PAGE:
HELENA – A lawyer for Gov. Brian Schweitzer is asking the commissioner of political practices to dismiss a complaint filed by the Montana Republican Party earlier this month.
The state GOP filed a political practices complaint arguing Schweitzer broke ethics laws by recording public service announcements promoting March as National Agricultural Month at the request of a Lewistown radio station.
The Legislature passed a bill in 2005 banning the use of taxpayer money on PSAs from officeholders who are running for election. Schweitzer signed the bill.
Schweitzer does not dispute the fact that he filed for re-election on March 4 and that he worked with state Agriculture Department officials to prepare to PSAs that were sent to radio stations three days later.
In the motion to dismiss, attorney Mike Meloy argued that the use of state-owned equipment, e-mail accounts and state employee work time does not constitute the use of “state funds” under the letter of the 2005 law.
Meloy’s motion said the law “deliberately does not prohibit the use of state ‘time, facilities, equipment, supplies, personnel’…”
Montana Republicans disagree with that interpretation.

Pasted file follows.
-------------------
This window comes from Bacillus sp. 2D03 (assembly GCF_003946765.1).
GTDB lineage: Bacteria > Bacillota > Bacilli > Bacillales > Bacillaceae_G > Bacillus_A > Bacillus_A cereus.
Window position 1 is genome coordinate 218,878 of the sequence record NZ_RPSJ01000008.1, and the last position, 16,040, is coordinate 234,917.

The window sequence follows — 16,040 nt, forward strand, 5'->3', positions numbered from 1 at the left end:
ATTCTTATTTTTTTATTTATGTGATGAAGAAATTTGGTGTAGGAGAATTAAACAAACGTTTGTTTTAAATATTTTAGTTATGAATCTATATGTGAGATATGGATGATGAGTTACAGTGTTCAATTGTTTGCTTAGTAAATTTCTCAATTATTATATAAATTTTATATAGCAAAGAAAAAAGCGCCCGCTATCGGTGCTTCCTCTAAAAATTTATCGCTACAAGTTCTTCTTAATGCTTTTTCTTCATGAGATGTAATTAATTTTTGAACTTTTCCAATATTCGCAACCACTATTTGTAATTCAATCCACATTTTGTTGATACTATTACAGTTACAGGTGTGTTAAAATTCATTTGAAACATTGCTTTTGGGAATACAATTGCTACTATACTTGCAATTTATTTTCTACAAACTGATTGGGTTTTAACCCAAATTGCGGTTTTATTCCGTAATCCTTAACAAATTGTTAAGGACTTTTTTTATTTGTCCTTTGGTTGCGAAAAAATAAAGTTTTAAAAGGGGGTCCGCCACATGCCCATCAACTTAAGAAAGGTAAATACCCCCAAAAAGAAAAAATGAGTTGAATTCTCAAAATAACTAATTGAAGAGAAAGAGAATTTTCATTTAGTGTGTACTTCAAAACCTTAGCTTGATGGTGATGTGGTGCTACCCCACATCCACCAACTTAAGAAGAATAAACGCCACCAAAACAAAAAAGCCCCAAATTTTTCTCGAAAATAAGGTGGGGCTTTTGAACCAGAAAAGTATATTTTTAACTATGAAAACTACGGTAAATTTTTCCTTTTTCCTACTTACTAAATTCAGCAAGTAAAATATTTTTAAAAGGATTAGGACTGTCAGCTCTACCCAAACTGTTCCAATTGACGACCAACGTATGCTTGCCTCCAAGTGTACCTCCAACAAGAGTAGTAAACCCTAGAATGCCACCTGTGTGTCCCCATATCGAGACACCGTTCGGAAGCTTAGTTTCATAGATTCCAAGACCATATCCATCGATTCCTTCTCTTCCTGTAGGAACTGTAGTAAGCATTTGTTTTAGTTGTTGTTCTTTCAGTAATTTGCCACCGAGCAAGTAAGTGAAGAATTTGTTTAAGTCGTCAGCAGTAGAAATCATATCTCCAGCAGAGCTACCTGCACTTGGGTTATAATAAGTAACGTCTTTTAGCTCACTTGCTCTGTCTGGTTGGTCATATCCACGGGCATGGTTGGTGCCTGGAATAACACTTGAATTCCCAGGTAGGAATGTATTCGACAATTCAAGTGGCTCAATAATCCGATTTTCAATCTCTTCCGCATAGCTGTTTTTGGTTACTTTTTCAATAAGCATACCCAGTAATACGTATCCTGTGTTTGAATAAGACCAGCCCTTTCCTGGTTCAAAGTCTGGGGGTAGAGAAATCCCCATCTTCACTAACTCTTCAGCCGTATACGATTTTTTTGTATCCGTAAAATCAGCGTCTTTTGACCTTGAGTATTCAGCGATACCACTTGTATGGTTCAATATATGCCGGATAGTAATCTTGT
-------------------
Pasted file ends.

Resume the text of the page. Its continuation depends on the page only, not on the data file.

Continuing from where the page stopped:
“It’s not surprising that the governor thinks that using state money to pay a state employee doesn’t constitute an expenditure of state funds,” said GOP chairman Erik Iverson.
Iverson said Schweitzer willfully violated the law to gain an unfair advantage over Republican gubernatorial challenger, Sen. Roy Brown of Billings.
Political Practices Commissioner Dennis Unsworth has said the complaint should have been filed as an ethics complaint, which is supposed to be kept confidential under state law.
Iverson maintains the filing error was an oversight.
Unsworth said University of Montana School of Law professor William Corbett will act as hearings examiner in the case.
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